eighth birthday is a strong magnet to pull grand parents toward home.
Along with missing our family, we don't want to miss another of Caroline's
birthdays. Charlie wants to get back to the office, as there are a
lot of exciting things happening right now. We decided in Nevis, after
the lobster sandwich, to cut our planned sail a month short and make
a run for Man 'O War Cay in the Bahamas, 1000 miles distant. Although
this is not technically home port, we have kept Sea Gem docked there
so many seasons that every time we round the bend into Man 'O War
Cay we feel like we are coming home. The plans now are to have Sea
Gem hauled and have the bottom painted, a thru hull replaced and a
few minor repairs. We will travel back to the boat as schedules permit
and enjoy one of our favorite places on earth this summer. Then we
will take Sea Gem back to her homeport of Titusville where we will
begin doing some refitting after the very long and at times rough
journey she has accomplished.
Nevis at 11:21 March 24, bound for either St. Croix or Puerto Rico.
Our plans were just to sail and see how we felt and how the weather
was before we made any decisions. As it turned out we had a great
sail with our Genoa poled out by only our boom, and as we approached
St. Croix we decided to just keep on going. On March 26, which incidentally
is the Captain's birthday, we put into Bahia de Boqueron, Puerto Rico,
and dropped our anchor in the large bay, but away from the town area.
We didn't want to go through the check in and out procedures and since
we were remaining on the boat it was not necessary. We were very close
to the US Border Patrol station but as they buzzed back and forth
they ignored us.
Being at anchor in a calm bay I was able to cook an adequate birthday
dinner for the Captain with a menu of his choosing. We had curried
sweet and sour chicken over rice as the main dish, which is a new
favorite since I prepared it on the Atlantic crossing. After dinner
we watched a movie and then retired as the awful smell descended all
around the bay. We still haven't figured out what it was but it was
quite powerful, and from people who used to live with a ranch feedlot,
that is saying a lot
We left on March 27 before daylight, feeling our way out of the harbor
in dead calm conditions. We were ready to get away from the odor and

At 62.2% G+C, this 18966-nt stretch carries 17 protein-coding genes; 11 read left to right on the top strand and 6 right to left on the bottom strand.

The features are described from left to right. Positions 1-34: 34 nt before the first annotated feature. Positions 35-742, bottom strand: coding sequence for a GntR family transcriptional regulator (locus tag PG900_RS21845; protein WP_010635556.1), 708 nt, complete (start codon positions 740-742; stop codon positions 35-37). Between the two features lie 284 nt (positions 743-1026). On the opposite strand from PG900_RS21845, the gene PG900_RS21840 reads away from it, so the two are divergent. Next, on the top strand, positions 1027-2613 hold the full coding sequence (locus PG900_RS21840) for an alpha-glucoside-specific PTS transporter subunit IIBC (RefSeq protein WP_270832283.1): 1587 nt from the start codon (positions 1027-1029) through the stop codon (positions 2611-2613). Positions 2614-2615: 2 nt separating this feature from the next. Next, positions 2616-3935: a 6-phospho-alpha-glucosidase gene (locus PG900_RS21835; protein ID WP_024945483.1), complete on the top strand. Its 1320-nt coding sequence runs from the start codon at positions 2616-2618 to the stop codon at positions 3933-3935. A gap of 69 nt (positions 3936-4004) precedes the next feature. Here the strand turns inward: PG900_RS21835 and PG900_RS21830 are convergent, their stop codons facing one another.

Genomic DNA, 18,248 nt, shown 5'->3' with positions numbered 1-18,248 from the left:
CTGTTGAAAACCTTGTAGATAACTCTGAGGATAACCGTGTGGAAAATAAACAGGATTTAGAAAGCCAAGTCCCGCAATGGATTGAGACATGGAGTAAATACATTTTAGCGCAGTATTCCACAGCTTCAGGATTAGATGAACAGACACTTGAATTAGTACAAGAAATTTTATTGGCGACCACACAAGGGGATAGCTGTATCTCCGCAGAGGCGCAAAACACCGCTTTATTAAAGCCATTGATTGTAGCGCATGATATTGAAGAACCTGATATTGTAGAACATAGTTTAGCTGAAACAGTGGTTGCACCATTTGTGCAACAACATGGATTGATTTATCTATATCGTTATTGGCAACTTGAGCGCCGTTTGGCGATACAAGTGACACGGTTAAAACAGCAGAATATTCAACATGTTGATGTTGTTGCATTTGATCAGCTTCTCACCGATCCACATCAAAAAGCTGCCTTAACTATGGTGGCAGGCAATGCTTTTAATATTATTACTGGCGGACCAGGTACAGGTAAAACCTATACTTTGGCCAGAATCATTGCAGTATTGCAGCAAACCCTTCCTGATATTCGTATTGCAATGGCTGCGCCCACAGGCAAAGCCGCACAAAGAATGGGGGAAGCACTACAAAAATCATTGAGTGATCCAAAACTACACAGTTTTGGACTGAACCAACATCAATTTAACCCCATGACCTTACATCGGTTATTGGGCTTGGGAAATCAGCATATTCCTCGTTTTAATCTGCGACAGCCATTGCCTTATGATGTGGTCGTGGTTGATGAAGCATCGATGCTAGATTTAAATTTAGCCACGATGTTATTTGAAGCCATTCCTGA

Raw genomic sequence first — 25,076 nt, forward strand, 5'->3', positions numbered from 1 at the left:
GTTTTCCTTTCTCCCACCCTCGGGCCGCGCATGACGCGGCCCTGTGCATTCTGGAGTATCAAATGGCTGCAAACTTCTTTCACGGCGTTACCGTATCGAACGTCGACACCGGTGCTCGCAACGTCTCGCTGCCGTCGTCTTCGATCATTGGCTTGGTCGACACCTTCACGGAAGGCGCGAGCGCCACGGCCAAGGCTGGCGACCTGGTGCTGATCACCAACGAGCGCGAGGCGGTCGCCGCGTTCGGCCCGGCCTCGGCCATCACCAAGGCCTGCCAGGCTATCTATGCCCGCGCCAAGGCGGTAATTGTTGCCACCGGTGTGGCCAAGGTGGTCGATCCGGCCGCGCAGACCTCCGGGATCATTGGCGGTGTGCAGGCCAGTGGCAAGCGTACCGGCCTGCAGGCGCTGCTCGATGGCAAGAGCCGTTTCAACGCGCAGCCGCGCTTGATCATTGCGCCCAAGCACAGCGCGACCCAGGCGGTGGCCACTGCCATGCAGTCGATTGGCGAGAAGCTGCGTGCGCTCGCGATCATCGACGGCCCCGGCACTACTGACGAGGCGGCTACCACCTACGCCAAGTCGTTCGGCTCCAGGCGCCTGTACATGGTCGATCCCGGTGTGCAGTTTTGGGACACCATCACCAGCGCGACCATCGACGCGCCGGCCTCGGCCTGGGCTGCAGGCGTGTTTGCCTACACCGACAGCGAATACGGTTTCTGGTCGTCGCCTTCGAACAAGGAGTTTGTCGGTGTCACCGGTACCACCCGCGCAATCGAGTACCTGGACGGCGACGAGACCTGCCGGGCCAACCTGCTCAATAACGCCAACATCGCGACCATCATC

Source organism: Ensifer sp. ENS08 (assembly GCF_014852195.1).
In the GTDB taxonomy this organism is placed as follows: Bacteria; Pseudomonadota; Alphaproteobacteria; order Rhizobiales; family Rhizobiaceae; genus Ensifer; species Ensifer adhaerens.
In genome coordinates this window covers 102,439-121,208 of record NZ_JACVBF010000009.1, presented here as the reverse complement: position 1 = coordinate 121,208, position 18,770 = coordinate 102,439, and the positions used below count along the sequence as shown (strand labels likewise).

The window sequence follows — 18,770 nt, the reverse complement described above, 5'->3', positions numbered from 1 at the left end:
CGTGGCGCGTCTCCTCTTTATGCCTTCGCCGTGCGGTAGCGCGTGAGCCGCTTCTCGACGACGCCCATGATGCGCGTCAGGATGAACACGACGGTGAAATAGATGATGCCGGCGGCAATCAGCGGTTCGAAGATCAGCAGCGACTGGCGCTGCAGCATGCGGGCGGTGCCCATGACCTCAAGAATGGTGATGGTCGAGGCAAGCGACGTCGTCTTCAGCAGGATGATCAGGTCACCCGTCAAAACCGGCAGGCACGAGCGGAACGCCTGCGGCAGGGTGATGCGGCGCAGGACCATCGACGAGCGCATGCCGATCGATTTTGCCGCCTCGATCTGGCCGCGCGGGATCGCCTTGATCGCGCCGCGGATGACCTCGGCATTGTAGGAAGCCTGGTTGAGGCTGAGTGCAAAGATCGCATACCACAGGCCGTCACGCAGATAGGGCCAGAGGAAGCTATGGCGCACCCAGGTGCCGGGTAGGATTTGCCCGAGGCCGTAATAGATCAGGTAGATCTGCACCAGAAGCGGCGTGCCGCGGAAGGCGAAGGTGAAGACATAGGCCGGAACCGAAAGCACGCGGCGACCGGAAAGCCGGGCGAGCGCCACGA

be on our way. Again we were playing it by ear as to if we would stop
and where (but the Captain planned to go non-stop unless the First
March 28 we had the exhilarating experience of seeing a pod of very
large whales, just off our starboard side. Charlie saw them first
and called me and we stayed nearby for about an hour watching and
marveling at their grace and size. The water is so clear here that
when they sounded and released air you could see the waters go pale
with the bubbles. We have dolphins come to the boat quite often and
we never grow tired of seeing beautiful sea creatures.
Each time we have approached a possible stopping point the time has
been wrong so we just keep pressing on. We will have sailed more than
a thousand miles on this leg.
The weather has
been good, we are still trying to eat our way through all the perishable
provisions before we leave the boat and we are holding up well. By
noon tomorrow we should be nearing our destination after checking
in at Marsh Harbor.
Most of the
time the night watches have not been a problem for the weather has
been good and the traffic is not too heavy. I do accuse the autopilot
of acting up as soon as Charlie goes down for a sleep; I also seem
to get reports of sunken fishing boats and such just to keep up the
interest. Charlie takes the lion's share of the night duty but I do
a watch also. What a blessing, when it is calm enough to sleep.
Of all the wonderful places we have sailed in this incredible, exciting
world, we would put the Caribbean and her islands on the top of our
list. Just steps away from our Florida doorstep are treasures of sea
and multiple cultures awaiting. Until later, more news of the Caribbean
. . .